An extremely emotional Wanderlei Silva on Friday released a video on YouTube announcing his retirement from fighting.
He didn’t stop there, however. He also provided plenty of reasoning behind his retirement, perhaps to deflect away from his current status with the Nevada Athletic Commission or maybe his current regulatory struggles are just a portion of the reasoning, as he indicated in the video.
Silva has been brought before the Nevada Athletic Commission for fleeing from a random drug test in late May, a drug test related to his agreed bout with Chael Sonnen at UFC 175; a fight that fell apart due to the trouble each had in relation to random drug testing.
That case is still being heard by the commission and is on the docket for the NAC’s next monthly meeting, which is scheduled for Tuesday, Sept. 23, in Las Vegas. There is a chance it could be dismissed, if his lawyer’s motion is approved, but more likely, the commission will not accept the motion and instead conduct a disciplinary hearing and levy action against him.
The case against him wasn’t the heart of Silva’s retirement monologue, though; the treatment of fighters by promoters, particularly the UFC, was his focus.
“I’ve had numerous injuries and numerous surgeries. Now I’m paying the bill and I feel all those injuries,” said Silva, adding that the promoter, implying the UFC, doesn’t care.
He went on to give further examples, pointing to the UFC not paying him what he was worth until they needed to try and convince him to fight through injury to accept a fight, and notably held up former UFC bantamweight champion Renato Barao as a further exhibit of poor fighter treatment.
After Barao lost his belt to TJ Dillashaw in May, the UFC asked him to fight in an immediate rematch three months later, which admittedly can be a bit of a quick return for some fighters, not so much for others. Silva apparently believed it was too much to ask of Barao, saying that his fellow Brazilian’s body couldn’t handle another weight cut so soon.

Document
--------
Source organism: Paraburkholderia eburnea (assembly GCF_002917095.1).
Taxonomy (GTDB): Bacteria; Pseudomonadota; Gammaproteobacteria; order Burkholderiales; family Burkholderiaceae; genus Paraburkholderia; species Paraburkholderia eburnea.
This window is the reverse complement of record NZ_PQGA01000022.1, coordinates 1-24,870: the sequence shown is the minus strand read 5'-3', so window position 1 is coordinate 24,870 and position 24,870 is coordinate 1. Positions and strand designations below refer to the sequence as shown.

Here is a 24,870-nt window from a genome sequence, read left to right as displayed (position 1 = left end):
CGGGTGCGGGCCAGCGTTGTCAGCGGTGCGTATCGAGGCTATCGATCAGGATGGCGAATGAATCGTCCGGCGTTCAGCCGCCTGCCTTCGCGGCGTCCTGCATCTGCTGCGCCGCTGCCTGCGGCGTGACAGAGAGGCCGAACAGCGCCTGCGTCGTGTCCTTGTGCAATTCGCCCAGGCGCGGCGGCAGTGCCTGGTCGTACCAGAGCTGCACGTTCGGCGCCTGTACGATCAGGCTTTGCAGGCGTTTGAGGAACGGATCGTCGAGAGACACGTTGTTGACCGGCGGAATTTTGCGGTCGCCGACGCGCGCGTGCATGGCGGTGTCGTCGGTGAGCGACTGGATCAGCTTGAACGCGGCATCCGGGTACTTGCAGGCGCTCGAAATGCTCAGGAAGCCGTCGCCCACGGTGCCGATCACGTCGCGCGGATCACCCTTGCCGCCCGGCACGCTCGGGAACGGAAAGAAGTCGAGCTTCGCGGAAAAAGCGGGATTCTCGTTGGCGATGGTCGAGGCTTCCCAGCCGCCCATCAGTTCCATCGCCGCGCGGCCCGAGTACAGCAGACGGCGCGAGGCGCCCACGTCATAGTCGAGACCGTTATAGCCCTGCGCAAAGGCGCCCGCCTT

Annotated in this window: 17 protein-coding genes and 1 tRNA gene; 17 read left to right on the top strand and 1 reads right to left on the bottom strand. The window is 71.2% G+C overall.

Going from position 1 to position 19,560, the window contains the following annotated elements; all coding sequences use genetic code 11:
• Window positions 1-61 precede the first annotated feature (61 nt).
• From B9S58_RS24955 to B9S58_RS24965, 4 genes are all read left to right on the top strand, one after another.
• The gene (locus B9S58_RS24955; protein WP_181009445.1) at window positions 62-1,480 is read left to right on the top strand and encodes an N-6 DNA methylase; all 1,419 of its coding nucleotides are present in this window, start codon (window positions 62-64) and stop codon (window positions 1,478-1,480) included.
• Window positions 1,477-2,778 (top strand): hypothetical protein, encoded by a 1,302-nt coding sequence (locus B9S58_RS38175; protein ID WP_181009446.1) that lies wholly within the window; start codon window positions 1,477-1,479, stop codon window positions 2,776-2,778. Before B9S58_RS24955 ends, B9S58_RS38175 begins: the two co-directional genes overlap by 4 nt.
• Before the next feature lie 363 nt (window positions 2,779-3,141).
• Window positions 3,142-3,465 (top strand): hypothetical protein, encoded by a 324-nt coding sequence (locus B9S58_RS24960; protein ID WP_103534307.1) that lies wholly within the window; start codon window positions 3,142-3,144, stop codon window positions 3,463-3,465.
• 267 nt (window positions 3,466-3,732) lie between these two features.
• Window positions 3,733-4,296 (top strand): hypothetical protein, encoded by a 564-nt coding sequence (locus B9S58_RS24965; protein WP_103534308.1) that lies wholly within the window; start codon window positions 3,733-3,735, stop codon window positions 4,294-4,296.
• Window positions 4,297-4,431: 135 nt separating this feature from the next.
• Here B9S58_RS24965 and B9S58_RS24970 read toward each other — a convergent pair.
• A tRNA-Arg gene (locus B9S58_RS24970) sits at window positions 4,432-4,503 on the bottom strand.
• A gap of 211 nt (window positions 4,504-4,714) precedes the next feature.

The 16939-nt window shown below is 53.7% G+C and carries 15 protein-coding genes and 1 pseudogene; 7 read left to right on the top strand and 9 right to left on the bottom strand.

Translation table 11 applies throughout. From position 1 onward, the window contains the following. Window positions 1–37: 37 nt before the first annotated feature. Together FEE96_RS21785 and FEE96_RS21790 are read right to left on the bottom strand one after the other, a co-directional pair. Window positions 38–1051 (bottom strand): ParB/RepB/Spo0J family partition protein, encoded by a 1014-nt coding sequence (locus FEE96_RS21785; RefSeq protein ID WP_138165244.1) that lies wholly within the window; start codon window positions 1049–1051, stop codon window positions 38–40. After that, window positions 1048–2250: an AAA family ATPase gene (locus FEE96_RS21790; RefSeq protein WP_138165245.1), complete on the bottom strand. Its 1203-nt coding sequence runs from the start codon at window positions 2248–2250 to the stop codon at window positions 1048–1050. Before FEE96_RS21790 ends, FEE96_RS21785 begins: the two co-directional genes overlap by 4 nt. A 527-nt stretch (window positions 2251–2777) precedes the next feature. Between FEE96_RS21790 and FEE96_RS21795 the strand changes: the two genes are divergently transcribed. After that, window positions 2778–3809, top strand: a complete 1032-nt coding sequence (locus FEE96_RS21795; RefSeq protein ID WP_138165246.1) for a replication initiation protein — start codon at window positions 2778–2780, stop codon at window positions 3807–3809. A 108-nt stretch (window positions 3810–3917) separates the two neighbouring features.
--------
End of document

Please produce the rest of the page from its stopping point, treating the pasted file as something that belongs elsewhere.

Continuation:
But what really upset Silva about the Barao situation was how the UFC treated its former champion when he had complications when cutting weight and ended up at a local hospital.
“What did the promoters do? They bashed and mocked him,” Silva alleged. “This makes me angry and makes me look at the sport in a different way.
“I feel that I don’t have a dignified stage where the athletes are respected. They are wearing down the athletes; they make them fight under any circumstances and any conditions. They use us to make rivers of money. They don’t respect the athletes, they don’t take care of the athletes, and they don’t pay the athletes.
“Enough is enough. They don’t respect us as athletes. They don’t respect us at all,” he continued.
In the next moments, it became abundantly clear where this tirade was leading Silva… into retirement.
“For those reasons, I come here today with a very heavy weight in my heart. Today is a very sad day for me. Unfortunately, this organization took away my desire to fight. I can’t do this anymore. I can’t keep being treated this way,” Silva revealed.
“And with a heavy heart I come here today to declare: I am stepping down from the ring. After today, Wanderlei Silva will not fight again. My career is over. For these reasons, I have had enough.”
Although he retired, it doesn’t appear that Silva is prepared to go gentle into that good night.
Even the title of the video hinted at this, part of which read, “This is Not a Goodbye.”
“Wanderlei Silva is rising up now,” he said. “The fighters need a voice. They need someone who will speak up about the truth. I am here to say the truth. They can’t shut me up.”
He went on to thank all of his fans around the world for their support and the moments they contributed to: “Moments that no money can buy and no promoter can take away. In the end, the only prize a fighter keeps is you. The rest is only an illusion.”
What Silva’s next step is – what he meant by saying “this is not a goodbye” – was unclear.
UFC officials had no comment on Silva’s retirement or accusations at the time of publication.